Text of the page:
(Voice of Hind magazine)

ISIS Magazine Publishes Photo of French Teacher’s Head, Calls for More Attacks on Free Expression

A new issue of the ISIS magazine that in recent weeks encouraged the murder of those accused of blasphemy contains a full-page graphic urging more attacks and showing the severed head of the French teacher killed Friday.

Samuel Paty, 47, received death threats on social media after his recent class studying freedom of expression in the context of the Charlie Hebdo Muhammad cartoons. The history teacher had asked Muslim students to leave the room before he showed the caricatures so that they would not be offended. One Muslim student stayed and told her parents, who filed a complaint against Paty; the father posted a video on social media railing against Paty, stating the school’s address, and calling for “mobilization” against the teacher.

Abdullakh Anzorov, an 18-year-old Chechen with a minor criminal history who had lived in France from the age of 6, traveled 60 miles from the Normandy town of Évreux to the school in Conflans-Sainte-Honorine. He had no connection to Paty and reportedly asked students outside of the school to identify the teacher. Anzorov then followed Paty as he walked home from work, stabbing and beheading him with a 12-inch knife.

Before police arrived at the scene, Anzorov uploaded video and photos of the attack to other ISIS supporters. A Twitter post attributed to Anzorov included a severed head photo and stated, “In the name of Allah, the Most Gracious, the Most Merciful. From Abdullah, the Servant of Allah, To Macron, the leader of the infidels, I executed one of your hellhounds who dared to belittle Mohammed, calm his fellows before you are inflicted harsh punishment.”

Anzorov was shot to death by police after he reportedly fired an airgun at officers and tried to stab them.

In August, an English-language monthly magazine produced by ISIS supporters urged followers to “race” to emulate the Charlie Hebdo attack, arguing that governments aren’t doing enough to punish those viewed by the terror group as blasphemers.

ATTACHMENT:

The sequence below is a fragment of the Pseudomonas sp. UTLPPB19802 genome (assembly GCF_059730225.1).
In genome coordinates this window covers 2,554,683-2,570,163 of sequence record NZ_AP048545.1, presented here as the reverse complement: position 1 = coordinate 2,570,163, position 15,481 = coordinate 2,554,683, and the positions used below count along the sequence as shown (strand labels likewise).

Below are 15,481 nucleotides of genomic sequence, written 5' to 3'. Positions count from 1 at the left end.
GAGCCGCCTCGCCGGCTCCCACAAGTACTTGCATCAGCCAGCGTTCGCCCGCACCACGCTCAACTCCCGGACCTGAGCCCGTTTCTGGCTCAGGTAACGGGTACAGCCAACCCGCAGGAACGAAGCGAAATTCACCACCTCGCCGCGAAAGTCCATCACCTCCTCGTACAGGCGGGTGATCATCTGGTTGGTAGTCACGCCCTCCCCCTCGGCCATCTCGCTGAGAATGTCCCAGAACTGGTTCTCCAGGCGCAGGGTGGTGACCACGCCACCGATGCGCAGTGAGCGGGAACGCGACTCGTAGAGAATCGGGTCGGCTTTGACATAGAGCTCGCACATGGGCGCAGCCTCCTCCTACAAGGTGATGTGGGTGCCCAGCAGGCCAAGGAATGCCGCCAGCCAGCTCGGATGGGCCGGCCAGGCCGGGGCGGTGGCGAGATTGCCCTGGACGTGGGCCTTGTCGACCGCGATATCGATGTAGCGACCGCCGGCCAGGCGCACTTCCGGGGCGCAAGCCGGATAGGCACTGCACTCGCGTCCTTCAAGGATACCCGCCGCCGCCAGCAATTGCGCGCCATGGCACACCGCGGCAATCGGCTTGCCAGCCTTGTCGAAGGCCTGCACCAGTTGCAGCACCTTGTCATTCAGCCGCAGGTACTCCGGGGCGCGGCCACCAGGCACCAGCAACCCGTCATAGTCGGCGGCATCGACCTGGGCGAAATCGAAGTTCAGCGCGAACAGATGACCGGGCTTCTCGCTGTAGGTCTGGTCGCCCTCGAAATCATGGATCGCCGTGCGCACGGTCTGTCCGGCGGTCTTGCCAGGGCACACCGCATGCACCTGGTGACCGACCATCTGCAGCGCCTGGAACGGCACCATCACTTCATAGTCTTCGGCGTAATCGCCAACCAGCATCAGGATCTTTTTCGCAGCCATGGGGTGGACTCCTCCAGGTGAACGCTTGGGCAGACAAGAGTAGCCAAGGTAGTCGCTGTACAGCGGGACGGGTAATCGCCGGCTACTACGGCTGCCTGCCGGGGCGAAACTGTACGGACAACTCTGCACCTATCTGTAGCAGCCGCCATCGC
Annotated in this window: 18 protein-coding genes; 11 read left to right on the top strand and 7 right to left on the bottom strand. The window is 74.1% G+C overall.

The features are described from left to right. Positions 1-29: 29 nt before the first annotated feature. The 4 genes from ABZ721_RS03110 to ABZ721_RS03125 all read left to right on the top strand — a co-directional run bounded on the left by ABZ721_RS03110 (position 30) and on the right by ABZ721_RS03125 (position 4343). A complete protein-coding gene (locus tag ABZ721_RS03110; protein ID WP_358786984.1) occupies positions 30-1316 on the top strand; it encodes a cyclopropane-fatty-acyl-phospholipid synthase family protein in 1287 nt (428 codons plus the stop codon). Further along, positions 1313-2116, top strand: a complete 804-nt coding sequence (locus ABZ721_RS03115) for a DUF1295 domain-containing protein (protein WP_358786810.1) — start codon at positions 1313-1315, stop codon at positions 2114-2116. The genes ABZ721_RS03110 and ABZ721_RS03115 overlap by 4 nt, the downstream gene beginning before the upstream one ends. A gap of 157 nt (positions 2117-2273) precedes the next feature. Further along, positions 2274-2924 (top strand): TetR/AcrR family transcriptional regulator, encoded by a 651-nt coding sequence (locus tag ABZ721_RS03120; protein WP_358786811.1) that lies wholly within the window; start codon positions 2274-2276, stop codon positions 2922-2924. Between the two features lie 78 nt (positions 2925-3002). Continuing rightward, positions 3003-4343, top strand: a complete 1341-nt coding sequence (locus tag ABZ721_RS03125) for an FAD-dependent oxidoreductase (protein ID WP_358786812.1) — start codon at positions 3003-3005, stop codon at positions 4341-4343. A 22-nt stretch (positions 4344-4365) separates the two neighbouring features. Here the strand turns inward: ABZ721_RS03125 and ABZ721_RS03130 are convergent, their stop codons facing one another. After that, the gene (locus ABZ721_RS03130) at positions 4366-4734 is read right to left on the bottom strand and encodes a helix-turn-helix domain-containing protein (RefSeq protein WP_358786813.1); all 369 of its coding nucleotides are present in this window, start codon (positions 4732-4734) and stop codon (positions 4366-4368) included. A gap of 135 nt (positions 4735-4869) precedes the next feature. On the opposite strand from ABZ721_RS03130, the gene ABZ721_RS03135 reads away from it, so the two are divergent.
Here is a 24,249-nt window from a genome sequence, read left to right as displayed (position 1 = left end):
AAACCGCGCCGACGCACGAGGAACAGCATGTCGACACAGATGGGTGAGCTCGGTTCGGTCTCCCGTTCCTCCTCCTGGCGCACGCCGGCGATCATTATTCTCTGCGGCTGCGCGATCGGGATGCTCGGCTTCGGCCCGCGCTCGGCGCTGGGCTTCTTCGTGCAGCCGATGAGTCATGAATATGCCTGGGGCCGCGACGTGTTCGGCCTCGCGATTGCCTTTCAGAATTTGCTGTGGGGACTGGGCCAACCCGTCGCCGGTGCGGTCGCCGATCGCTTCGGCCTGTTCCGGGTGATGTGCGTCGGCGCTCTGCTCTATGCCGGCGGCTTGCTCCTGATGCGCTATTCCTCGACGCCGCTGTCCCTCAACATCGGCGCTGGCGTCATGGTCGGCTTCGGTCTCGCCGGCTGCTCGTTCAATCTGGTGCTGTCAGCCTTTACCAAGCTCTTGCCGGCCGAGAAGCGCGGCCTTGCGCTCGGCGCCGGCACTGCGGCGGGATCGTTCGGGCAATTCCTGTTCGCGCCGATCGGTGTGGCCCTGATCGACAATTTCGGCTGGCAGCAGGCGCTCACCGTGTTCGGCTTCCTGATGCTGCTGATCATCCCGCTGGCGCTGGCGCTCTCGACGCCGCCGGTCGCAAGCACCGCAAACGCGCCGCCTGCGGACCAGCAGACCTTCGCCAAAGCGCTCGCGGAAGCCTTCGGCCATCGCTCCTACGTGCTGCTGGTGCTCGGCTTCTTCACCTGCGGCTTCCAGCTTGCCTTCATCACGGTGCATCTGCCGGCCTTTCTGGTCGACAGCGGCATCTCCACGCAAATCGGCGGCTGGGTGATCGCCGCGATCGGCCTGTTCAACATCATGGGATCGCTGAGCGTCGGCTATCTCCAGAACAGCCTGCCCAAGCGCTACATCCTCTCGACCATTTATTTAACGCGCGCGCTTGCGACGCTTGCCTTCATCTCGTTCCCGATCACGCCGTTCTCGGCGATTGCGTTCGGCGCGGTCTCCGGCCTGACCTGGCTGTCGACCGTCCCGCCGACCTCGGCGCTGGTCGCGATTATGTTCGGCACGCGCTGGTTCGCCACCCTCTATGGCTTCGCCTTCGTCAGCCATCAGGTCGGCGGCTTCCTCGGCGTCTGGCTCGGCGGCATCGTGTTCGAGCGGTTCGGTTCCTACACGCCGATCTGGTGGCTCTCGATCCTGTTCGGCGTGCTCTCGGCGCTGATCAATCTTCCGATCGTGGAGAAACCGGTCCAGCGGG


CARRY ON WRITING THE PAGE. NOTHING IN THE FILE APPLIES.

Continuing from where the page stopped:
“The Voice of Hind,” released online by ISIS supporters in India, subsequently responded swiftly to the Paris attacks with a full-page graphic on the last page of the newest issue released today.

“If your freedom of expression doesn’t stop you from criticizing prophet Muhammad PBUH then our swords will not stop defending the honour of prophet Muhammad PBUH,” the image said, with a cutout photo of Paty’s head below a graphic of a sword.

The magazine’s earlier issue told Muslims that “the governments you live under are providing full support and protection to every person who attacks our beloved prophet, under the pretext of freedom of expression.”

The article then called the 2015 Charlie Hebdo mass shooting, in which brothers Chérif and Saïd Kouachi killed 12 people at the satirical magazine’s offices, attack an operation “with Faith and riffles [sp]” to “wreak havoc in the broad daylight to avenge the Messenger (PBUH) for being abused by this newspaper.”

The Kouachis and “all those brothers who come out” to attack accused blasphemers are “leaving a clear path for others to follow,” the magazine stated, as “we cannot expect the disbelieving and apostate governments to carry out the punishment for the blasphemy prescribed by Islam.” That punishment, the article continued, is “nothing but death,” and followers should “race to one another to carry out this obligation.”

“If we do not become forceful, then the assaults on our religion… will continue,” the text stated, calling on supporters to “take revenge on each and every one who has insulted our beloved Messenger (PBUH).”

Subsequently, on Sept. 11, al-Qaeda in the Arabian Peninsula issued a message calling on Muslims living in France to conduct attacks, referencing the Charlie Hebdo attack.

AQAP claimed the 2015 attack. Fourteen suspects accused of aiding the Kouachis’ plot went on trial last month.

Since Paty’s murder, French police have arrested four students, four relatives of the killer, the father who launched the social media campaign against Paty, and an Islamist preacher who, according to Interior Minister Gérald Darmanin, declared a fatwa against Paty.

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Bridget Johnson is the Managing Editor for Homeland Security Today. A veteran journalist whose news articles and analyses have run in dozens of news outlets across the globe, Bridget first came to Washington to be online editor and a foreign policy writer at The Hill. Previously she was an editorial board member at the Rocky Mountain News and syndicated nation/world news columnist at the Los Angeles Daily News. Bridget is a senior fellow specializing in terrorism analysis at the Haym Salomon Center. She is a Senior Risk Analyst for Gate 15, a private investigator and a security consultant. She is an NPR on-air contributor and has contributed to USA Today, The Wall Street Journal, New York Observer, National Review Online, Politico, New York Daily News, The Jerusalem Post, The Hill, Washington Times, RealClearWorld and more, and has myriad television and radio credits including Al-Jazeera, BBC and SiriusXM.

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